Posted by: tierratemplada | April 13, 2013

Thou Art NOT the Boss of Me

One of the myths about the life of a freelancer is that you have no boss; no one to order you about, tell you what to do and how to do it. Sadly, that’s a bunch of hooey. You do have a boss. In fact, you have potentially a dozen or a hundred bosses – the customers/clients/agencies/publishers. So what if they don’t have an employment contract to blackmail you with. They have the money. They get to pull the strings.

In a sense, it’s even worse than having one boss. At least with him/her, you know where you stand. For me, each new client is a potential source of unreasonable, or just plain silly, demands. I can’t even count the number of times a guy with kindergarten-level English simply insisted, time and again, that I change a word in my translation, no matter how hard I tried to convince him that Google Translate is not always right (a huge euphemism, obviously). Often I end up spending hours on pointless conversations with people who have no idea about translation or a given language – hours of my life I will never get paid for.

In fact, here’s a tip to all you bosses out there – cut your workers some slack. I find it baffling how so many employers fail to realize the fundamental truths about human psychology – in the long term, positive reinforcement is more effective than negative reinforcement. Or, plainly speaking, the carrot is better than the whip. I work for a guy who thinks running a business is all about being tough and ruthless and strict. He’s always pouncing on people, beating them to death with his words, handing out arsenic invectives and acid threats like they are candy. The result: he loses employees. I only do occasional assignments for him, but my friend, who had worked at his company in-house, told me she quit last month because she simply couldn’t stand being treated this way. It was too much for her. She is a really skillful translator and has already found a great job. Thanks to his slave-driving methods, that man lost a good employee.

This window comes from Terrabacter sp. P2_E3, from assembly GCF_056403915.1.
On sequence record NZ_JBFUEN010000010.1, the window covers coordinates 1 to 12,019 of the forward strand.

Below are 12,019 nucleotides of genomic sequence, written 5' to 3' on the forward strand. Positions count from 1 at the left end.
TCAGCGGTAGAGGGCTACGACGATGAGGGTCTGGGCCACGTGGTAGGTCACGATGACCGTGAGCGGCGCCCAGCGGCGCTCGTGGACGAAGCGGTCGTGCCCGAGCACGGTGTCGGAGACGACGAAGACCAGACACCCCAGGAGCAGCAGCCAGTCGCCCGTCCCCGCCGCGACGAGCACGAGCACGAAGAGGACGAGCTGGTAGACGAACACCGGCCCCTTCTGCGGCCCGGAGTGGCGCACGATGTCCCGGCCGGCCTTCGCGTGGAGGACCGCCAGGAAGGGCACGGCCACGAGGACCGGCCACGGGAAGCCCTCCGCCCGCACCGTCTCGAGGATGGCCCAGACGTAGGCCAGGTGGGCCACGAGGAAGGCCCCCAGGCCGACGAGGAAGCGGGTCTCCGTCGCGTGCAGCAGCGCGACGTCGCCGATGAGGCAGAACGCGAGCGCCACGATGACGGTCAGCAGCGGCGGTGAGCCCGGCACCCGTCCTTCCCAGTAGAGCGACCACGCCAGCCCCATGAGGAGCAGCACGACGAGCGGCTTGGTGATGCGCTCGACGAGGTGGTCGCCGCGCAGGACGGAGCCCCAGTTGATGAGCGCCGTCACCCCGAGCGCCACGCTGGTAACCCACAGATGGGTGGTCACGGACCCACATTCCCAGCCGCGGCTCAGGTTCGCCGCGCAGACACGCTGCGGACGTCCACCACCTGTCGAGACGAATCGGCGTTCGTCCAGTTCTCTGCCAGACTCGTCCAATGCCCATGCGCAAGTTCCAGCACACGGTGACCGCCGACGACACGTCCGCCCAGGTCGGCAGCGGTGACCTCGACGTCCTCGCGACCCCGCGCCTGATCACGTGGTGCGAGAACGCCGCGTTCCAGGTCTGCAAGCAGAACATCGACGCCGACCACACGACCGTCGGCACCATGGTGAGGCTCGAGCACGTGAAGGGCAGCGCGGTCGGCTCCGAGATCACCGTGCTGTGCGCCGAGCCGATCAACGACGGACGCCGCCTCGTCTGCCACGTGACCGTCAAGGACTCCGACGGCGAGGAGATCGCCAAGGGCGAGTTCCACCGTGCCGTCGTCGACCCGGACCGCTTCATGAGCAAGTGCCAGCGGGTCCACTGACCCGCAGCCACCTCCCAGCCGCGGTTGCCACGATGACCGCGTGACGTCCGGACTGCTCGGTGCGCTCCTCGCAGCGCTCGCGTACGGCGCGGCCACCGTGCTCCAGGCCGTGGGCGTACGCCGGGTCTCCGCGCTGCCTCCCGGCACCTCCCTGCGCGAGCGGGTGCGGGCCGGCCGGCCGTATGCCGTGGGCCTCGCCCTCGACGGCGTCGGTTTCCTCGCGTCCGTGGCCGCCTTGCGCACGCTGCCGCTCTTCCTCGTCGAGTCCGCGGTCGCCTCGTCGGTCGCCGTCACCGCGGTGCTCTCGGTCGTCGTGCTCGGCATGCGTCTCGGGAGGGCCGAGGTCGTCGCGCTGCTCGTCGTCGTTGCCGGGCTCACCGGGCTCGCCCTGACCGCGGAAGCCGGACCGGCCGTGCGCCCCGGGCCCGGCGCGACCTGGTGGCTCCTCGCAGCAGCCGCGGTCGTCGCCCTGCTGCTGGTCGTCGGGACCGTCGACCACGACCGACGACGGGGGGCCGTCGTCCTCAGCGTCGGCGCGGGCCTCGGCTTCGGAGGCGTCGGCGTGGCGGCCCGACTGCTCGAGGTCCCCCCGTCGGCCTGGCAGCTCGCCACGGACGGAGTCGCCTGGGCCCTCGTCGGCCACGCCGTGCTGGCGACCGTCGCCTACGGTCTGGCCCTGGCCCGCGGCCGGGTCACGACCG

It isn’t all that bad, though. The good thing about working for multiple clients is that you are not exactly indentured to any one of them. You are not a slave. “I don’t need your money”, you can say to the tyrant. “There’s more where it came from.” Good old Capitalism.

Professional life isn’t that different from romance. It’s actually good to play hard to get sometimes. Make it known that you are sought after, that you are hot stuff. Pull those jealousy strings. Demand higher rates. If you are really good at what you do, they will bow before you. You are in the stronger position. You can afford to resign. The more clients you have, the more aggressive you can be. And if they refuse to meet your reasonable demands, if they blow you off, it’s their loss – they don’t deserve you. And hey, they aren’t dumping you. You are dumping them.

So no, being a freelancer doesn’t automatically entail you are free. There will always be tyrants looking to bully you into thralldom. But as a freelancer, it’s your job to have the cojones to stand up for yourself, to take control of your life and, for once, be your own boss

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Responses

  1. […] and a Story of Hope What is the Best Language to Learn? An attorney’s view of translation Thou Art NOT the Boss of Me Λέξεις που προφέρουμε λάθος Which language is “the best”? […]


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